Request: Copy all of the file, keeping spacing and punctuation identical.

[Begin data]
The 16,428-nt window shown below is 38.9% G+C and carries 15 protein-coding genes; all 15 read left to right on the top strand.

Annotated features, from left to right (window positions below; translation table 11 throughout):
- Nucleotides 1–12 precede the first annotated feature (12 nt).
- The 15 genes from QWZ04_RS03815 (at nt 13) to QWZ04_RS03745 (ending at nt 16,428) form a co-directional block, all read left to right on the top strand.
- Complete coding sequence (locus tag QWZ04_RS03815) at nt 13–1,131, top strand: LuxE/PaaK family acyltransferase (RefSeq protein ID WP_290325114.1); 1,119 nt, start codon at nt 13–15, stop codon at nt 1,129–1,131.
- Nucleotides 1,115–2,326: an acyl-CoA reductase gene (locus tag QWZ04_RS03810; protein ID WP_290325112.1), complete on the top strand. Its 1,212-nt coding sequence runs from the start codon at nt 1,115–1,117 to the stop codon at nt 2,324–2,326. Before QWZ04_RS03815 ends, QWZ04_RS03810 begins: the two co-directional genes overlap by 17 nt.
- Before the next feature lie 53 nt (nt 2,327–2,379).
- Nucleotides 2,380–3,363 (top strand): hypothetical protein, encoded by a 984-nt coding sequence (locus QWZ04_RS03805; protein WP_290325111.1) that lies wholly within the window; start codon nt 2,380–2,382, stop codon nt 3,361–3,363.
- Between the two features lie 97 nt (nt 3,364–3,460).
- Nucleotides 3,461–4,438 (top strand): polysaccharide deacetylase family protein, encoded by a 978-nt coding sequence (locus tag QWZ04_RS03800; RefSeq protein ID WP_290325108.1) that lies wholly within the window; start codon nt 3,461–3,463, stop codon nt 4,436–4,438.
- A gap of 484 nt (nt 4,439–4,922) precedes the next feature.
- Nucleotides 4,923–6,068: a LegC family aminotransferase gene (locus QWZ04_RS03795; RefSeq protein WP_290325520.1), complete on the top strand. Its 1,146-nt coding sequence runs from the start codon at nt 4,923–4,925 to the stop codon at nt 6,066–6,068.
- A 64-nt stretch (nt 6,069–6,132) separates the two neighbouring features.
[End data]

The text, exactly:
The 16,428-nt window shown below is 38.9% G+C and carries 15 protein-coding genes; all 15 read left to right on the top strand.

Annotated features, from left to right (window positions below; translation table 11 throughout):
- Nucleotides 1–12 precede the first annotated feature (12 nt).
- The 15 genes from QWZ04_RS03815 (at nt 13) to QWZ04_RS03745 (ending at nt 16,428) form a co-directional block, all read left to right on the top strand.
- Complete coding sequence (locus tag QWZ04_RS03815) at nt 13–1,131, top strand: LuxE/PaaK family acyltransferase (RefSeq protein ID WP_290325114.1); 1,119 nt, start codon at nt 13–15, stop codon at nt 1,129–1,131.
- Nucleotides 1,115–2,326: an acyl-CoA reductase gene (locus tag QWZ04_RS03810; protein ID WP_290325112.1), complete on the top strand. Its 1,212-nt coding sequence runs from the start codon at nt 1,115–1,117 to the stop codon at nt 2,324–2,326. Before QWZ04_RS03815 ends, QWZ04_RS03810 begins: the two co-directional genes overlap by 17 nt.
- Before the next feature lie 53 nt (nt 2,327–2,379).
- Nucleotides 2,380–3,363 (top strand): hypothetical protein, encoded by a 984-nt coding sequence (locus QWZ04_RS03805; protein WP_290325111.1) that lies wholly within the window; start codon nt 2,380–2,382, stop codon nt 3,361–3,363.
- Between the two features lie 97 nt (nt 3,364–3,460).
- Nucleotides 3,461–4,438 (top strand): polysaccharide deacetylase family protein, encoded by a 978-nt coding sequence (locus tag QWZ04_RS03800; RefSeq protein ID WP_290325108.1) that lies wholly within the window; start codon nt 3,461–3,463, stop codon nt 4,436–4,438.
- A gap of 484 nt (nt 4,439–4,922) precedes the next feature.
- Nucleotides 4,923–6,068: a LegC family aminotransferase gene (locus QWZ04_RS03795; RefSeq protein WP_290325520.1), complete on the top strand. Its 1,146-nt coding sequence runs from the start codon at nt 4,923–4,925 to the stop codon at nt 6,066–6,068.
- A 64-nt stretch (nt 6,069–6,132) separates the two neighbouring features.